If LW is needing to be admired and desired, taking a partnered dance class or going on a day trip a couple times a month w/o partner could be a way to flirt casually with other men. Finding out whether she feels feeling energized by the attention but happy to be home, versus being disappointed and sad to spend time with Dave again would be useful information before doing anything drastic.

      • FlyBy said:

        “We’ve chosen to stay together three times during our relationship, where we could have parted. Which is something that doesn’t get talked about much.”

        Yeah. In seven years of marriage, my husband and I have both grown, and there were times when it looked like we were growing apart. We’ve ended up staying together instead, mostly because we both decided we wanted to stay and were willing to make the needed changes to do so. This kind of cycle is really normal, and I wish we talked about it more.

      • Jackalope said:

        I would second the idea of a dance class, but specifically a class where you rotate partners every time you dance, so you can have fun hanging out with lots of members of the opposite sex without getting into anything serious. You dance for a few minutes, then move on to the next person. (Plus, you also learn to dance better that way.) This could even work together with Dave if you are both interested, because you get to interact with other people besides each other. Of course, if you’re not at all into dancing, that won’t work.

  13. If I were LW, I would actually take the letter and show it to my partner. I mean, I might look at some of the wording and change some phrases that may hit too hard and thus distract from the message. But it sounds like a very worthwhile conversation to be had.

    I’d also tell my partner all about the incident with Steve, including how the incident made me feel and what it made me start thinking about.

    But I think my partner and I may be outliers: we got together in our 40s, post-therapy (for one of us) and post-marriage (for the other). We’ve been around the block a few times, both of us. Although we might have some trepidation at this type of conversation — which has actually happened, e.g., when an old internet friend of mine proposed flying me out to the West Coast twice or thrice a year to not-so-secretly enjoy my intimate company (!) — the conversations can be deep and satisfying and have only drawn us closer together.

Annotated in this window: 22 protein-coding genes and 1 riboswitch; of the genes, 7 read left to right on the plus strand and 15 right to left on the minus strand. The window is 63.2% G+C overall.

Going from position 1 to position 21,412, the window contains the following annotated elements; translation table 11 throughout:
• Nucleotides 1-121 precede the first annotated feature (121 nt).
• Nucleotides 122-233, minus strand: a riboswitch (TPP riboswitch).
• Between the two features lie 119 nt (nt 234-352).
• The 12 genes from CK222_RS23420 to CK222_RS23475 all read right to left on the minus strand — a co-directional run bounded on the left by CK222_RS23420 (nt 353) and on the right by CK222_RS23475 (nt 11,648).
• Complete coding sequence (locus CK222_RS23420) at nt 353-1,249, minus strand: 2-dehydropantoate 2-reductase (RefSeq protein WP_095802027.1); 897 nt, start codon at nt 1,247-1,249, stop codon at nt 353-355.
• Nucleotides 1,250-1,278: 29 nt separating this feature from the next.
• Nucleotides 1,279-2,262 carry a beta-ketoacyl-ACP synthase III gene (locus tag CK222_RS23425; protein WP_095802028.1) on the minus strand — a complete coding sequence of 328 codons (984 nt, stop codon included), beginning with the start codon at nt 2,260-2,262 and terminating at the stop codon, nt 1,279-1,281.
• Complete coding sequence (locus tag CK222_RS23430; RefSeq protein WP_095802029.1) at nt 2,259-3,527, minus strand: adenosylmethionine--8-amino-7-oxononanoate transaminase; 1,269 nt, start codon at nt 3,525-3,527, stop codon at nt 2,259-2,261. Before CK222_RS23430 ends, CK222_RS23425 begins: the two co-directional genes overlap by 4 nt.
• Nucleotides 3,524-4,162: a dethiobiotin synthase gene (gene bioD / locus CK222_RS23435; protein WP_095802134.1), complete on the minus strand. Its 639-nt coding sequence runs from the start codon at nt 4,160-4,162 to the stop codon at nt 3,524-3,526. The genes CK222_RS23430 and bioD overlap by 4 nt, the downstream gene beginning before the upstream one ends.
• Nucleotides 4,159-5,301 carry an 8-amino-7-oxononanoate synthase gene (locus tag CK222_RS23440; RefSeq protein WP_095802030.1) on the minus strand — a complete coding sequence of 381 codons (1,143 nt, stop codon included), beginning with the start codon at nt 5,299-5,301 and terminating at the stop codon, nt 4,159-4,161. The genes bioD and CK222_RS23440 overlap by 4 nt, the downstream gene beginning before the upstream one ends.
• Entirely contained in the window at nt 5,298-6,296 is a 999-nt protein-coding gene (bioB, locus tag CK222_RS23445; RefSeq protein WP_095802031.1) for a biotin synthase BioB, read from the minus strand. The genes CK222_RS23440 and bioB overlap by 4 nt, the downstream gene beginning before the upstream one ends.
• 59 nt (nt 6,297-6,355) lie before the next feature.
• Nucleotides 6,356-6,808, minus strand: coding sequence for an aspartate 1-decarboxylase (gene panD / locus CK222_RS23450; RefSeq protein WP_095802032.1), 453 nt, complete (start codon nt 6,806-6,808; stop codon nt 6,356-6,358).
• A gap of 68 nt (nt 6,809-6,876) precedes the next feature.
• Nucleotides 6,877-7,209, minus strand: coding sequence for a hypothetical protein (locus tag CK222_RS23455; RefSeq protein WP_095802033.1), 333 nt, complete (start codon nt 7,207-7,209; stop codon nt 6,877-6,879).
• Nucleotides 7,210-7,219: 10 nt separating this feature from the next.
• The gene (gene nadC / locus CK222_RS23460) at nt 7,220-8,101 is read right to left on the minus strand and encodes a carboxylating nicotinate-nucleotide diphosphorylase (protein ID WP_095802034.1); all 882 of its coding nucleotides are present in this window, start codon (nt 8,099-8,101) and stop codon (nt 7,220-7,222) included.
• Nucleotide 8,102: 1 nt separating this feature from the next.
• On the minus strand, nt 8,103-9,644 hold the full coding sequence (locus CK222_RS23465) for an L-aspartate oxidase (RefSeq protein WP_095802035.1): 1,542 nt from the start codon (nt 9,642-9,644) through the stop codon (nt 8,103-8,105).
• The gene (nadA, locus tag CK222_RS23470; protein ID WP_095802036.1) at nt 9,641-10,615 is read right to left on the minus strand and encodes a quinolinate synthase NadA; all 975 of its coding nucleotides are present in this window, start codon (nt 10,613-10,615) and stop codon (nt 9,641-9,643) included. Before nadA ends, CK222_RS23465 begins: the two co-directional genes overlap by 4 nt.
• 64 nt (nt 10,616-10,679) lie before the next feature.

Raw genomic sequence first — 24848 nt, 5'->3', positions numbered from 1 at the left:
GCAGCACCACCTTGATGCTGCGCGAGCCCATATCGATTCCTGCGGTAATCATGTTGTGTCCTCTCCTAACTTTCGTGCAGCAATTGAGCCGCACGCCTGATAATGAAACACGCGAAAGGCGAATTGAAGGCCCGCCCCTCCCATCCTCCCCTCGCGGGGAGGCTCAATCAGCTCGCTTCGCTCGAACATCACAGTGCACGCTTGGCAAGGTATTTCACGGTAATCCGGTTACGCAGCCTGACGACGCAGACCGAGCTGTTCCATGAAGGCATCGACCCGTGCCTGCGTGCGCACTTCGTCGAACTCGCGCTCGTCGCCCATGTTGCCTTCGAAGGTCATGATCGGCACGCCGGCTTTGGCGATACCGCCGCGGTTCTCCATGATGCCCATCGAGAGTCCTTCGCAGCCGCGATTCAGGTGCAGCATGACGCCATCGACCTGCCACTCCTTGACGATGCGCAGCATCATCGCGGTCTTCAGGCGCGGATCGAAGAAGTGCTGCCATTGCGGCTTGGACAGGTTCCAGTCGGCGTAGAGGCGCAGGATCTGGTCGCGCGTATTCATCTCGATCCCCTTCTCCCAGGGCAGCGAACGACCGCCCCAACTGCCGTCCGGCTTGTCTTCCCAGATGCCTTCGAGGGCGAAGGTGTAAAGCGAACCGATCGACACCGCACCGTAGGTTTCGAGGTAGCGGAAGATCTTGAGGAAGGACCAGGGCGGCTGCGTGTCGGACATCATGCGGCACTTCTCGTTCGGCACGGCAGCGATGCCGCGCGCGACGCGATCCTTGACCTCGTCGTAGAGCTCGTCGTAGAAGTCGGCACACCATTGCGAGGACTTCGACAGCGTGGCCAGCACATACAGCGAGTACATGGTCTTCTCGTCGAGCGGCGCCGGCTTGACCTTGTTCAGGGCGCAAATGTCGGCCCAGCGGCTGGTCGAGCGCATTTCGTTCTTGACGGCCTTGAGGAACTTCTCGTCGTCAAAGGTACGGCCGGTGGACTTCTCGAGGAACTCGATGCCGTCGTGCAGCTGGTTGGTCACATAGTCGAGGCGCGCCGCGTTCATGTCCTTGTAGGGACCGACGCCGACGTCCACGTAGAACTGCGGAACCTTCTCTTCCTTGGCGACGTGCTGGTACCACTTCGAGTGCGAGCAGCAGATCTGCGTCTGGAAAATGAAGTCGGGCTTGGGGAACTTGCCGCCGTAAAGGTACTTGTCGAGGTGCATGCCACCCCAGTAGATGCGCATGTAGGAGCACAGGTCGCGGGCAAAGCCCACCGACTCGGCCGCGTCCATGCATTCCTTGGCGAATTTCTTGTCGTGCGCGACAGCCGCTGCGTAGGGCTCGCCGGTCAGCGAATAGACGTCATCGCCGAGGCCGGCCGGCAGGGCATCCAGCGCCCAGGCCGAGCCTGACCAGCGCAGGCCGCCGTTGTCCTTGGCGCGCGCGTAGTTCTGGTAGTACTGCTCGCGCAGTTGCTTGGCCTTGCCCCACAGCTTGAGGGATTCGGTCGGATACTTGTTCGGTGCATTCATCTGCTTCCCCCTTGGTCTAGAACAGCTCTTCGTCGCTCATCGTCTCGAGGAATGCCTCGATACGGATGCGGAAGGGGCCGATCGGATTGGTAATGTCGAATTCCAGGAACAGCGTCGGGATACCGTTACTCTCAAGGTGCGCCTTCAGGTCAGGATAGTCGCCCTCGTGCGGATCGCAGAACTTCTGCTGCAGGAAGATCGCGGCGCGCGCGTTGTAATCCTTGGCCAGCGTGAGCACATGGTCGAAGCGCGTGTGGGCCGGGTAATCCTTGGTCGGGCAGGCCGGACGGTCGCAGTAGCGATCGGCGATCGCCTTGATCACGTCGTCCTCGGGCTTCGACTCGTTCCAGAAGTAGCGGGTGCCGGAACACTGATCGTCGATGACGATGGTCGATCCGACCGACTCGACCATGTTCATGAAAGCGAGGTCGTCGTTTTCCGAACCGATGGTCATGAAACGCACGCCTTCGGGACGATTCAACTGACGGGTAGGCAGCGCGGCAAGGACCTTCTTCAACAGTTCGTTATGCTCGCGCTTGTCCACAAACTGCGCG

• 30ish said:

      Yes, I think that sharing what’s really going on in your head – especially stuff that you wouldn’t otherwise talk about – can help keep a relationship exciting. I just recently had that experience when my partner and I shared our thoughts about whether we still think we want to have kids. It was scary – what if we don’t agree? – but having that heart-to-heart and hearing the other’s deep desires and doubts was really stimulating for our relationship. It reminded me of the early phase of our relationship when we were much more open about being two different people with potentially different desires that might not necessarily align.

  14. Nicole said:

    Man, I want to forward that second to last paragraph of the Captain’s response to my ex and to everyone in my life as a means of explaining my divorce. I wish I had had those words to better articulate my feelings.

    LW, I think that paragraph has a lot of key insight in it about whether the grass truly is greener.

    • reddressgnome said:

      I really loved that bit, too. So much wisdom. This letter and the response are great all around!

  15. Liz said:

    I was at the same point as LW a few years back. My situation was pretty much exactly like Take This Waltz. I had a comfortable but stale relationship with a great guy, and then a Sexy Mysterious Stranger walked into my life (new coworker) and threw my emotions into upheaval. I had been feeling safe but bored, and like I didn’t recognize myself anymore, and suddenly I had this vision of a shiny new life with Sexy Coworker in the middle of it.